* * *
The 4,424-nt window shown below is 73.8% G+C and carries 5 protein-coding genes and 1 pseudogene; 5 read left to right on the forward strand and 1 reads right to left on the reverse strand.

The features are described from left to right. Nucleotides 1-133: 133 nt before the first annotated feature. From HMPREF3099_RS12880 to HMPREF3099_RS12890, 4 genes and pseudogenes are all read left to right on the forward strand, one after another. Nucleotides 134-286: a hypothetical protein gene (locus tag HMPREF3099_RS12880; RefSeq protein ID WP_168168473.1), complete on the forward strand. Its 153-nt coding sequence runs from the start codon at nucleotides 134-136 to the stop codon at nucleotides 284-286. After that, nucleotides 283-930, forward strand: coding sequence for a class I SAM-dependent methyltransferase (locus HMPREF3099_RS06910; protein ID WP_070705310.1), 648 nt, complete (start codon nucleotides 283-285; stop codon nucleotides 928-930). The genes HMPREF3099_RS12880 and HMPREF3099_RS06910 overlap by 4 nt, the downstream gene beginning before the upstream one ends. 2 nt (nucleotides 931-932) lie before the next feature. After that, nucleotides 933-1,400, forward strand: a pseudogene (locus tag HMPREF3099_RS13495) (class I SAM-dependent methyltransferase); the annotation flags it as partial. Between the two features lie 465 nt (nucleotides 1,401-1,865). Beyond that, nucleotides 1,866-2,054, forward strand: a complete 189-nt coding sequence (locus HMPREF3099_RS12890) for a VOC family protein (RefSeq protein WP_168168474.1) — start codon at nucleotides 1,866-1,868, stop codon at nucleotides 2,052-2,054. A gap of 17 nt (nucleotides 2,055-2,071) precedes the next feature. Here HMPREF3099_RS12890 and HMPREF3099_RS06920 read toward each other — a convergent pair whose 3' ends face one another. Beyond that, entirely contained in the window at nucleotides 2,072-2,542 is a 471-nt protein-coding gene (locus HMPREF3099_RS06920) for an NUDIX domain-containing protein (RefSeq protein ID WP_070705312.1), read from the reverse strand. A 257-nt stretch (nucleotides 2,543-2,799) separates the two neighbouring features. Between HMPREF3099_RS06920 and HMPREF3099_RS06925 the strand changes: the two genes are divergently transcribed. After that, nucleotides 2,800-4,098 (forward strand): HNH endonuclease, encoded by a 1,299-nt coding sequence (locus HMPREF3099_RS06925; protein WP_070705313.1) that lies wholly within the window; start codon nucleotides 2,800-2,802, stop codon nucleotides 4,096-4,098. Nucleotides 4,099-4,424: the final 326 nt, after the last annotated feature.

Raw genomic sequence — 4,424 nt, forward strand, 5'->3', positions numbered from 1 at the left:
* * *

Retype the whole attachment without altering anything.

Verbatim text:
The 4,424-nt window shown below is 73.8% G+C and carries 5 protein-coding genes and 1 pseudogene; 5 read left to right on the forward strand and 1 reads right to left on the reverse strand.

The features are described from left to right. Nucleotides 1-133: 133 nt before the first annotated feature. From HMPREF3099_RS12880 to HMPREF3099_RS12890, 4 genes and pseudogenes are all read left to right on the forward strand, one after another. Nucleotides 134-286: a hypothetical protein gene (locus tag HMPREF3099_RS12880; RefSeq protein ID WP_168168473.1), complete on the forward strand. Its 153-nt coding sequence runs from the start codon at nucleotides 134-136 to the stop codon at nucleotides 284-286. After that, nucleotides 283-930, forward strand: coding sequence for a class I SAM-dependent methyltransferase (locus HMPREF3099_RS06910; protein ID WP_070705310.1), 648 nt, complete (start codon nucleotides 283-285; stop codon nucleotides 928-930). The genes HMPREF3099_RS12880 and HMPREF3099_RS06910 overlap by 4 nt, the downstream gene beginning before the upstream one ends. 2 nt (nucleotides 931-932) lie before the next feature. After that, nucleotides 933-1,400, forward strand: a pseudogene (locus tag HMPREF3099_RS13495) (class I SAM-dependent methyltransferase); the annotation flags it as partial. Between the two features lie 465 nt (nucleotides 1,401-1,865). Beyond that, nucleotides 1,866-2,054, forward strand: a complete 189-nt coding sequence (locus HMPREF3099_RS12890) for a VOC family protein (RefSeq protein WP_168168474.1) — start codon at nucleotides 1,866-1,868, stop codon at nucleotides 2,052-2,054. A gap of 17 nt (nucleotides 2,055-2,071) precedes the next feature. Here HMPREF3099_RS12890 and HMPREF3099_RS06920 read toward each other — a convergent pair whose 3' ends face one another. Beyond that, entirely contained in the window at nucleotides 2,072-2,542 is a 471-nt protein-coding gene (locus HMPREF3099_RS06920) for an NUDIX domain-containing protein (RefSeq protein ID WP_070705312.1), read from the reverse strand. A 257-nt stretch (nucleotides 2,543-2,799) separates the two neighbouring features. Between HMPREF3099_RS06920 and HMPREF3099_RS06925 the strand changes: the two genes are divergently transcribed. After that, nucleotides 2,800-4,098 (forward strand): HNH endonuclease, encoded by a 1,299-nt coding sequence (locus HMPREF3099_RS06925; protein WP_070705313.1) that lies wholly within the window; start codon nucleotides 2,800-2,802, stop codon nucleotides 4,096-4,098. Nucleotides 4,099-4,424: the final 326 nt, after the last annotated feature.

Raw genomic sequence — 4,424 nt, forward strand, 5'->3', positions numbered from 1 at the left: